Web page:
Given its radically casual depiction of homosexuality in the United States during the regressive, oppressive and plague-ridden 1980s, it’s’ downright astounding that “Parting Glances” was even made, let alone that it’s still so poignant all these decades later. It captures a society’s unrestrained hostility towards homosexuality, where visibility equals abuse, and how an entire generation of gay people was forced to live with daily fear and no government protection during the AIDS crisis. Luckily, the movie’s narrative is fairly basic and pleasantly mundane, which I suspect is intentional on the part of writer-director Bill Sherwood, who roots the movie’s core dynamics in the daily interactions of longtime lovers and friends. Set over the course of 24 hours, it follows boyfriends Michael and Robert as they prepare for Robert’s imminent departure on a two-year work assignment in Africa, and it’s extraordinary how Sherwood presents a casually loving, affectionate and flawed couple facing ordinary couple stuff in a society that didn’t even want them to exist. Richard Ganoung and John Bolger are completely believable in the leads but the movie belongs to a then-unknown Steve Buscemi as Michael’s best friend and former lover dying of AIDS: Buscemi authentically captures the caustic flippancy of an angry generation without alienating the audience, and he occupies the screen with confidence and verve. Also watch for Kathy Kinney (Mimi on “The Drew Carey Show”), who makes a striking film debut here as a close friend of all three men.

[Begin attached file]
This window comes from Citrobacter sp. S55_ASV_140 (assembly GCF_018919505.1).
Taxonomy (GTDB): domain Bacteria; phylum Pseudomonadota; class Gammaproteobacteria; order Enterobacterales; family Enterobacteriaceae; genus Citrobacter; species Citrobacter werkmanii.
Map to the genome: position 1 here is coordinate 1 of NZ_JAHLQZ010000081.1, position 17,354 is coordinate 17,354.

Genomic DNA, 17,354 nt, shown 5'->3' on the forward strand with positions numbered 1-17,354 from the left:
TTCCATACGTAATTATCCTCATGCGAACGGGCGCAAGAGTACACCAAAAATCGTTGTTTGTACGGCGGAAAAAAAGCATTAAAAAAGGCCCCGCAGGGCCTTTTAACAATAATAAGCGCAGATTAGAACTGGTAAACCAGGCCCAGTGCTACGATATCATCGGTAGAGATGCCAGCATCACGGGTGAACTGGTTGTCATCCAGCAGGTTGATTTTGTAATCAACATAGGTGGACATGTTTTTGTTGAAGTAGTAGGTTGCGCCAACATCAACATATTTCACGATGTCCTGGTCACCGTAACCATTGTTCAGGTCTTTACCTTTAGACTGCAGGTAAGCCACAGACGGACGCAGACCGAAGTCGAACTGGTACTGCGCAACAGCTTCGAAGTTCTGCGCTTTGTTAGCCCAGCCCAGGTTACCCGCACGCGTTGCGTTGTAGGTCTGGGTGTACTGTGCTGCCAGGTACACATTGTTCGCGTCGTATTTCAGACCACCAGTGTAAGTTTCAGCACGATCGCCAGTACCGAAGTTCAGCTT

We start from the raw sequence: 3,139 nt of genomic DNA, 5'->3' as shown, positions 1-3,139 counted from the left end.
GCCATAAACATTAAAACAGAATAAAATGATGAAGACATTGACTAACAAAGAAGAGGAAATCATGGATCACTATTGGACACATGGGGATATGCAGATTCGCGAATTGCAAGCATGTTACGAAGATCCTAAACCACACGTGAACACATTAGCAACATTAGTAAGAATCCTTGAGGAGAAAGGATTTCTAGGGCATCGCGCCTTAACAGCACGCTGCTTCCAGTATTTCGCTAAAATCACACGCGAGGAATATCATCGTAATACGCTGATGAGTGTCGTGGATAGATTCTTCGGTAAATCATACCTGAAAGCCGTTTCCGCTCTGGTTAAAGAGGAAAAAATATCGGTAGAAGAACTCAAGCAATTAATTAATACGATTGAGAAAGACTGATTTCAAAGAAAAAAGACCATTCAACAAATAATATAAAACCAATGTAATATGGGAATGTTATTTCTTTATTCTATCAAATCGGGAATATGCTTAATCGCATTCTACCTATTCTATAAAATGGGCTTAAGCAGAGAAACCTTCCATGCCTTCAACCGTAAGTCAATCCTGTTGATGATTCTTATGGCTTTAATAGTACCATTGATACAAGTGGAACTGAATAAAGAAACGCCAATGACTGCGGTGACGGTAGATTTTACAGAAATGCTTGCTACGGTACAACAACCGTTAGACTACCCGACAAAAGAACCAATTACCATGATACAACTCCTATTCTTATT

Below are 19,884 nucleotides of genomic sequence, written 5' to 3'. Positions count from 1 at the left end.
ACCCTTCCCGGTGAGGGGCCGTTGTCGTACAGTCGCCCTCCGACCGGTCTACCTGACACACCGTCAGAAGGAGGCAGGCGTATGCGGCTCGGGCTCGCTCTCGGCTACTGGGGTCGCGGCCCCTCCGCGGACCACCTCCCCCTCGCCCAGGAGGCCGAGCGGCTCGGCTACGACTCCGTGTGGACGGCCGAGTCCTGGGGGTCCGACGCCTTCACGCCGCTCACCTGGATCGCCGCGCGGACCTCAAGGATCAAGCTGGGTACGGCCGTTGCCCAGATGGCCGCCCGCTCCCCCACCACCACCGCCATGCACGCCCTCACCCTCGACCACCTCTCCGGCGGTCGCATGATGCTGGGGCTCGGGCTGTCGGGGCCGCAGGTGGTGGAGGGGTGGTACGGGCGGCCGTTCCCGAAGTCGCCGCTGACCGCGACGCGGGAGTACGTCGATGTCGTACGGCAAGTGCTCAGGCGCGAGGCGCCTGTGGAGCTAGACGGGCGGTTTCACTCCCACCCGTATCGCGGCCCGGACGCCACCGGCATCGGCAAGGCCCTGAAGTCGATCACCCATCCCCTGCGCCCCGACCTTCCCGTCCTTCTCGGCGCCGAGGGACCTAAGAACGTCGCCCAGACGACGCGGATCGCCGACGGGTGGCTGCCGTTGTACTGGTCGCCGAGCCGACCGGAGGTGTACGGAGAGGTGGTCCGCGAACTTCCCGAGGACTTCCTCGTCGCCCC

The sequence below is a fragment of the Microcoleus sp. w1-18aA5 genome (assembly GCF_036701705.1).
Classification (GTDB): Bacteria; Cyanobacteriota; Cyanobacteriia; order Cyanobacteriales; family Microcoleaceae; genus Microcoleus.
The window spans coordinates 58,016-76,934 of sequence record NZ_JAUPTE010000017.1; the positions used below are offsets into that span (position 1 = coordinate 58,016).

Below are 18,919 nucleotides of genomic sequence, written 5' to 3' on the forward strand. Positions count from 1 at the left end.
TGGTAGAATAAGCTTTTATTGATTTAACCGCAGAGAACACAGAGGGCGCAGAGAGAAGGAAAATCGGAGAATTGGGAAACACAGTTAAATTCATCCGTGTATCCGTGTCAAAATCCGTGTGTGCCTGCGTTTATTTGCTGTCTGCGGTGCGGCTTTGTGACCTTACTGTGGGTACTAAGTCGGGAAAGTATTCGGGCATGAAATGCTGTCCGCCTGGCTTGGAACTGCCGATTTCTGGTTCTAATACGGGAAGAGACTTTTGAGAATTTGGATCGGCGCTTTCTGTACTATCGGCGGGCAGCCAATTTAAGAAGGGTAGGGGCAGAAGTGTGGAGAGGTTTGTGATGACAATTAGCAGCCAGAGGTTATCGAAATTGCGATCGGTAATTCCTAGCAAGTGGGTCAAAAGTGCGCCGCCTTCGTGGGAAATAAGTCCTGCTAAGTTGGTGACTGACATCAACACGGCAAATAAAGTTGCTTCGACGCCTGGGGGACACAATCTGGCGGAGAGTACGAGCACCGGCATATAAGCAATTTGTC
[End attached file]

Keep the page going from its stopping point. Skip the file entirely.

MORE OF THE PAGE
Rating: ★★★★★ (out of 5)